Growing PawPaw Trees
The pawpaw (Asimina triloba), also known as the Indiana banana or banango, is the largest fruit native to North America. A relic of a time when giant sloths roamed the pleistocene landscape, these trees have no remaining natural seed vectors, so their range has diminished to the Northeastern temperate forests of the continent. The fruits have never caught on commercially, as they are easily-bruised and highly perishable (with a shelf life of roughly three days). Thus, they are only really preserved in woodlands, private gardens, and in the USDA clonal germplasm repository at Kentucky State University.
The rarity of pawpaw trees is a shame, as they provide a unique—if perishable—harvest, and the trees themselves possess a number of unique qualities.
The fruit itself is high in protein compared to more common selections like apples or pears, and is also a good source of dietary magnesium and iron. Pawpaw tastes like something between a banana and a mango, and thus provides a cold-hardly substitute for these tropical alternatives that are laden with food miles.
These fruit trees naturally grow in clonal patches in a moist forest understory, and thus they are a shade-tolerant plant perfect for making corners with poor light exposure productive. Further, the bark can be used to make a homemade insecticide, and herbivores like deer avoid the tree entirely. For backyard growers the pawpaw is a logical selection, as it is both a native species and has no pests: only attracting a low density of zebra swallowtail butterflies, whose larvae use the leaves as fodder.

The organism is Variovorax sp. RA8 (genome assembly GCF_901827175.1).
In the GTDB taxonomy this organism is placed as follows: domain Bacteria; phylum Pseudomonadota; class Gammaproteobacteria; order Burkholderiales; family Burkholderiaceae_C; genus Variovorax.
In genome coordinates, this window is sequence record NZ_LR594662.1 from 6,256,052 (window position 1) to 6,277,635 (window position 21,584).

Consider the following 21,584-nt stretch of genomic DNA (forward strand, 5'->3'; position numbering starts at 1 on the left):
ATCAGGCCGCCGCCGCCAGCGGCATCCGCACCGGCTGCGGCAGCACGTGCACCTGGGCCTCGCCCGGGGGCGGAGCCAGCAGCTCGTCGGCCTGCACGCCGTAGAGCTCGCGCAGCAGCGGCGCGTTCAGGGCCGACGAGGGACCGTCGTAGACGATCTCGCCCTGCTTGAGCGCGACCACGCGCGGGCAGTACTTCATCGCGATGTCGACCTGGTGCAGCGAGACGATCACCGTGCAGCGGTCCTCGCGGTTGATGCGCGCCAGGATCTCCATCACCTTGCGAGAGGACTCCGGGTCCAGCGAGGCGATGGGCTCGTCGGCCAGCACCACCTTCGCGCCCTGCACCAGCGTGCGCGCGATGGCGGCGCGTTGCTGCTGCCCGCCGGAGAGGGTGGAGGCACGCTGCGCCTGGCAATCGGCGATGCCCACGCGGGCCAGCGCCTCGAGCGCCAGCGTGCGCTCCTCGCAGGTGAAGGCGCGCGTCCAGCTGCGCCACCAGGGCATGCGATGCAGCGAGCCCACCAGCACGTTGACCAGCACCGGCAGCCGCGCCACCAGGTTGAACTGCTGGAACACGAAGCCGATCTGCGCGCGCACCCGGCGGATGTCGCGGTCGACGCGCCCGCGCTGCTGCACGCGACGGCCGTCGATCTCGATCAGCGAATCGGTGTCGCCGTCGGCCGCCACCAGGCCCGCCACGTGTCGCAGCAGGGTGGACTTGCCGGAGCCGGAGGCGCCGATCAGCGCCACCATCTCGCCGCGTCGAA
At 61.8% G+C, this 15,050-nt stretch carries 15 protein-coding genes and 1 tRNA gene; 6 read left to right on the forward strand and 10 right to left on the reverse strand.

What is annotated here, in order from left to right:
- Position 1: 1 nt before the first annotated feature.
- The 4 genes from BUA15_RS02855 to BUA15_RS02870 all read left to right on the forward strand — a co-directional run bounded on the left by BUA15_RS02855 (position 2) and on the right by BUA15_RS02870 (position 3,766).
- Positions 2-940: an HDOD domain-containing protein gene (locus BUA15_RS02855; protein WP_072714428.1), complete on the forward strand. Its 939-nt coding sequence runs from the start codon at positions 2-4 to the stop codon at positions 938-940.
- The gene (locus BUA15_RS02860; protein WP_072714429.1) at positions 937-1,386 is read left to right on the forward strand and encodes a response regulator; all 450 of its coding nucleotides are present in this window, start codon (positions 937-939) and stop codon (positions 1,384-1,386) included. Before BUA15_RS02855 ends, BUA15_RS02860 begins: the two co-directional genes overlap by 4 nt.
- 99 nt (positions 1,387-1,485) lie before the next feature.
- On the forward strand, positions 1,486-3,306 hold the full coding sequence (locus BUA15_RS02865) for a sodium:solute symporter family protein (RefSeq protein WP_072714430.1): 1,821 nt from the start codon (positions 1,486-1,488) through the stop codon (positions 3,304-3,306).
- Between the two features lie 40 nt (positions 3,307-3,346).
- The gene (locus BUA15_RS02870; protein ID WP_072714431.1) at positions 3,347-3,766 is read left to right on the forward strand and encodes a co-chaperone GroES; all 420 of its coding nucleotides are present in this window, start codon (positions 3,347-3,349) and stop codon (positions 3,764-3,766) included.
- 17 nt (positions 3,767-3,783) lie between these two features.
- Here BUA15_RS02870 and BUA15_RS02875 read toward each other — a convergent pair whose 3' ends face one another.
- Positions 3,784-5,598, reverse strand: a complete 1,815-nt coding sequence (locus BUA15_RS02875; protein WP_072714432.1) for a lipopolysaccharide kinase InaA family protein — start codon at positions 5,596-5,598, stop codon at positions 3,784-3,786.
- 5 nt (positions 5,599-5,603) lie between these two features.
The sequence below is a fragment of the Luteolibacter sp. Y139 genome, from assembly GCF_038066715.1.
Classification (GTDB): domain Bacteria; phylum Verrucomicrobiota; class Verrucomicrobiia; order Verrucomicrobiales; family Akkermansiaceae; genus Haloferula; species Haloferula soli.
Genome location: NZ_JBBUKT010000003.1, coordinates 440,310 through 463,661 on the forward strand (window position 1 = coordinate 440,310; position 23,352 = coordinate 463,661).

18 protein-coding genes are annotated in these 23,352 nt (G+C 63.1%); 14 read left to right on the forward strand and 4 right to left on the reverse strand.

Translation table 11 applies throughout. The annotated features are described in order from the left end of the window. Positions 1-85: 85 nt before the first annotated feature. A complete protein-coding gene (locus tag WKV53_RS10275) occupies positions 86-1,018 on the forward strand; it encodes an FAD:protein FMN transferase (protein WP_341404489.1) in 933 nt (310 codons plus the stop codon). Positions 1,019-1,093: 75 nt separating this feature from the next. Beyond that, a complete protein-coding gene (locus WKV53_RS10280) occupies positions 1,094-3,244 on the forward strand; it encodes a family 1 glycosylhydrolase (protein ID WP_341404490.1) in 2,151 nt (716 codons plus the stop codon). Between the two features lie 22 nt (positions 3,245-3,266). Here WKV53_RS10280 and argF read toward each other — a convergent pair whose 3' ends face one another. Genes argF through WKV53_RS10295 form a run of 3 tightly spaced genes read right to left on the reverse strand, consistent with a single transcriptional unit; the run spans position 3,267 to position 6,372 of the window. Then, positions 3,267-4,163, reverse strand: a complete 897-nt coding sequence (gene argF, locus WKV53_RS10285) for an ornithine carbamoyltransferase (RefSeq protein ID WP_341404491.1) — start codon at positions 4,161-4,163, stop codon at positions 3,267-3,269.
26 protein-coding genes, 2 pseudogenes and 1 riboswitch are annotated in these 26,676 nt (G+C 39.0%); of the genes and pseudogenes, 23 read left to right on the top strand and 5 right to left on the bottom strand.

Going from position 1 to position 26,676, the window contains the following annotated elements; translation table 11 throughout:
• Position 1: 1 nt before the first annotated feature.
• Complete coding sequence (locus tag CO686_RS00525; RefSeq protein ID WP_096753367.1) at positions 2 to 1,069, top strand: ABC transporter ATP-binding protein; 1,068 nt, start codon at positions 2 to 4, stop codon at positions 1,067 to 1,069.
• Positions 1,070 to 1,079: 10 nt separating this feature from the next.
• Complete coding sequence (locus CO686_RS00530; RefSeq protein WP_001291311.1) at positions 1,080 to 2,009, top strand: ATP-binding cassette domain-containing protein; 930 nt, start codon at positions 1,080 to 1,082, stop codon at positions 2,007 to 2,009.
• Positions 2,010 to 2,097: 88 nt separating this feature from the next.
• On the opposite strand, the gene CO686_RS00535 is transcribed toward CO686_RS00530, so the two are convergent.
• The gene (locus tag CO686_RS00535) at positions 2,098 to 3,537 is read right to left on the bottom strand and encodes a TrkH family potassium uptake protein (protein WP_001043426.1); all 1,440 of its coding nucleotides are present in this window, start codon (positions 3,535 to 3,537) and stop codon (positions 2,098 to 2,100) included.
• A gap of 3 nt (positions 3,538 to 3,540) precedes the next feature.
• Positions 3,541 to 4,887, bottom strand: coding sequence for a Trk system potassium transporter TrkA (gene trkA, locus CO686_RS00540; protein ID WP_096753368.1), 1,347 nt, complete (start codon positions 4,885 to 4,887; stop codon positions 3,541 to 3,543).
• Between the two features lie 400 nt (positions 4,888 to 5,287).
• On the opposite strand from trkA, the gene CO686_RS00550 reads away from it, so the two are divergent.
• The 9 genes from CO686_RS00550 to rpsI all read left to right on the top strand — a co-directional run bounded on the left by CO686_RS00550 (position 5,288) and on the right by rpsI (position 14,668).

The blossoms are button-like and deep burgundy in color, but not that fresh-smelling: they are pollinated by carrion-lovers like beetles and flies, and smell accordingly. A common problem for backyard growers is a low fruit set and other pollination problems: the best way to get a full harvest on a pawpaw tree is to plant a different pawpaw cultivar beside it, as named cultivars are self-sterile and need pollination partners that blossom at the same time. Some nurseries propagate from varied seed selections that crops are varied enough for good fruit production.
The pawpaw is an under-appreciated native plant selection for North American gardeners, so consider planting a pair of pawpaw trees to contribute to the conservation of this remarkable fruit.
Greenwood Nursery provides Pawpaw trees for shipping spring through fall as available.